- “We are way too adjusted to racism. We are called to resist.”
- “I met Jesus and he messed me up. It’s time to disrupt with holy agitation in a holy, humble, and non-violent way. (Shane has been arrested 20 times.) We will not tolerate the things that squash any person.”
But there’s another way in which Shane continues to challenge our, at times, lukewarm Christianity. Claiborne and Tony Campolo, both well-known Christian activists and speakers, co-founded Red Letter Christians as a non-denominational movement to “to take Jesus seriously by endeavoring to live out his radical, counter-cultural teachings as set forth in Scripture, and especially embracing the lifestyle prescribed in the Sermon on the Mount.”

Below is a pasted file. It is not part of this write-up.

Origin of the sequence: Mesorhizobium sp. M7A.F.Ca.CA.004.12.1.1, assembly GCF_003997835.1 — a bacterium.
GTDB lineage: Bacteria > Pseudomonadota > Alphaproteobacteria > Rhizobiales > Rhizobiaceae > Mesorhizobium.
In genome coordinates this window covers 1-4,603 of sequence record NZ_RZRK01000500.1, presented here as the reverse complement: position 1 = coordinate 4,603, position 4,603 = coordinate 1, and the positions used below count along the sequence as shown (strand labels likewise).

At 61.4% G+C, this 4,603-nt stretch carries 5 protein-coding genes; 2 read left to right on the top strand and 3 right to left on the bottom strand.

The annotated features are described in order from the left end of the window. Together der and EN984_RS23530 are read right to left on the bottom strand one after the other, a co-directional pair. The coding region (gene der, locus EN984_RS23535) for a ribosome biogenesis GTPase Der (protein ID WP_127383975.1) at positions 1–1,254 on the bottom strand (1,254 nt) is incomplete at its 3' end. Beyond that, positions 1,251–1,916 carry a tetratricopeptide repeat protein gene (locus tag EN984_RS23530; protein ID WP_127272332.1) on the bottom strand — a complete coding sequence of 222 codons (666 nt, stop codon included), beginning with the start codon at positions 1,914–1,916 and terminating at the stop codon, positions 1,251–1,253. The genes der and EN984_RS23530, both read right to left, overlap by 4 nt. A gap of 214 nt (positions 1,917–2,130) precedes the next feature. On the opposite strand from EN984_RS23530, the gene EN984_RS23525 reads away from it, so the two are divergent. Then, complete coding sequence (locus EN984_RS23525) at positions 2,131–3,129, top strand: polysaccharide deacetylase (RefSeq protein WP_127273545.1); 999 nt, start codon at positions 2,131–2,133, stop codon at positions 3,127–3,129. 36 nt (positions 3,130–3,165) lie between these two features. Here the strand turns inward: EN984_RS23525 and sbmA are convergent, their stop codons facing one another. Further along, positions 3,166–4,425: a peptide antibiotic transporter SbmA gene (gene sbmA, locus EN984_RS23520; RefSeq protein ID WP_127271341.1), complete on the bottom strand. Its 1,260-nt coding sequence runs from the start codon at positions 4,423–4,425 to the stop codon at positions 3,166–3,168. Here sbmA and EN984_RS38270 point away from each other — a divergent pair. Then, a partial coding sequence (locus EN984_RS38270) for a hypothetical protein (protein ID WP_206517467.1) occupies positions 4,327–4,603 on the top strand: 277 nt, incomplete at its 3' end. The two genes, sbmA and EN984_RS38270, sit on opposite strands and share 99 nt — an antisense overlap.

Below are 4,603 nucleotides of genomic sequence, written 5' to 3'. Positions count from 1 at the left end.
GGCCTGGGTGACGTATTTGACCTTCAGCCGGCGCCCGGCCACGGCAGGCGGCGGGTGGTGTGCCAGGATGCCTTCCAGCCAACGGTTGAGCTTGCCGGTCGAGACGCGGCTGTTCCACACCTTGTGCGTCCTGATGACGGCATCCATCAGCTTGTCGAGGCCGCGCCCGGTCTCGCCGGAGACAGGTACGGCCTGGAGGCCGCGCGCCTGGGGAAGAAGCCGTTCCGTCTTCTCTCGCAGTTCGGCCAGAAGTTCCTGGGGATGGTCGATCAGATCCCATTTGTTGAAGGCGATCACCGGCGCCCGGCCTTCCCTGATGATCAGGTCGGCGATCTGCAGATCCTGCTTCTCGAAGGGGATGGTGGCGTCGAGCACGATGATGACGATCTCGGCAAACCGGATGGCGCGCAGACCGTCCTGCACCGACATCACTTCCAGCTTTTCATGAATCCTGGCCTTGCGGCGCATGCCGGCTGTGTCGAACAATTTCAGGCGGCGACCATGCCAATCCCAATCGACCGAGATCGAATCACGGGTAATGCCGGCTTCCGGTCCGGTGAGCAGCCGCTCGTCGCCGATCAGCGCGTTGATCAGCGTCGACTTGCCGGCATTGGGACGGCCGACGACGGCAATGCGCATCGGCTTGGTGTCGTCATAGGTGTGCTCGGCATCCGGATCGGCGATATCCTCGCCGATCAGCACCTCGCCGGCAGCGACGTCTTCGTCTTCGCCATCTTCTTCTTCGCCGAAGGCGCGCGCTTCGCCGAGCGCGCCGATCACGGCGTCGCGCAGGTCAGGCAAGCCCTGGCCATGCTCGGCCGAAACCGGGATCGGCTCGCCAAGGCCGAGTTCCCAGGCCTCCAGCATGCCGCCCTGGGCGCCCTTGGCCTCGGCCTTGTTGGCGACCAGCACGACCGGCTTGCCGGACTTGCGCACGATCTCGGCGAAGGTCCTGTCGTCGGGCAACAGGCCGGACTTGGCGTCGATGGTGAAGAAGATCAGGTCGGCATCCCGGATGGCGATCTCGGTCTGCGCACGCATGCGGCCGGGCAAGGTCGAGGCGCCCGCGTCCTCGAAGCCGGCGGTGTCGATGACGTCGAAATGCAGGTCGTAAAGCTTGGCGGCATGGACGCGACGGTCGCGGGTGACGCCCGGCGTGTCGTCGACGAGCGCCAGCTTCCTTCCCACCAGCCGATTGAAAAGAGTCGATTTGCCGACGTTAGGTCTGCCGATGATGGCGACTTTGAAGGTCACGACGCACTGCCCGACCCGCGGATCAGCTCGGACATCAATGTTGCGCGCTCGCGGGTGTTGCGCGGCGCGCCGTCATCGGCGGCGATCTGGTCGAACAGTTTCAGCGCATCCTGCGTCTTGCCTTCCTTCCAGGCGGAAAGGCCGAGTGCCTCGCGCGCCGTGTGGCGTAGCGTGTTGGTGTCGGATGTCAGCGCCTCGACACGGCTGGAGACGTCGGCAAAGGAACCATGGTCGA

Years ago, when I first heard Tony Campolo refer to red letter Christians, I was confused. What was he talking about? Finally, I got it. Many Bibles today quote in red the words of Jesus that are commonly accepted as authentic. These red-letter Bibles were meant to be a handy way of discerning the heart of Jesus’ ministry through his very words. In some Bibles, Old Testament passages that Jesus directly quoted or referred to are also printed in red. Staying true to the foundation of combining Jesus and justice, Red Letter Christians mobilize individuals into a movement of believers who live out Jesus’ counter-cultural teachings.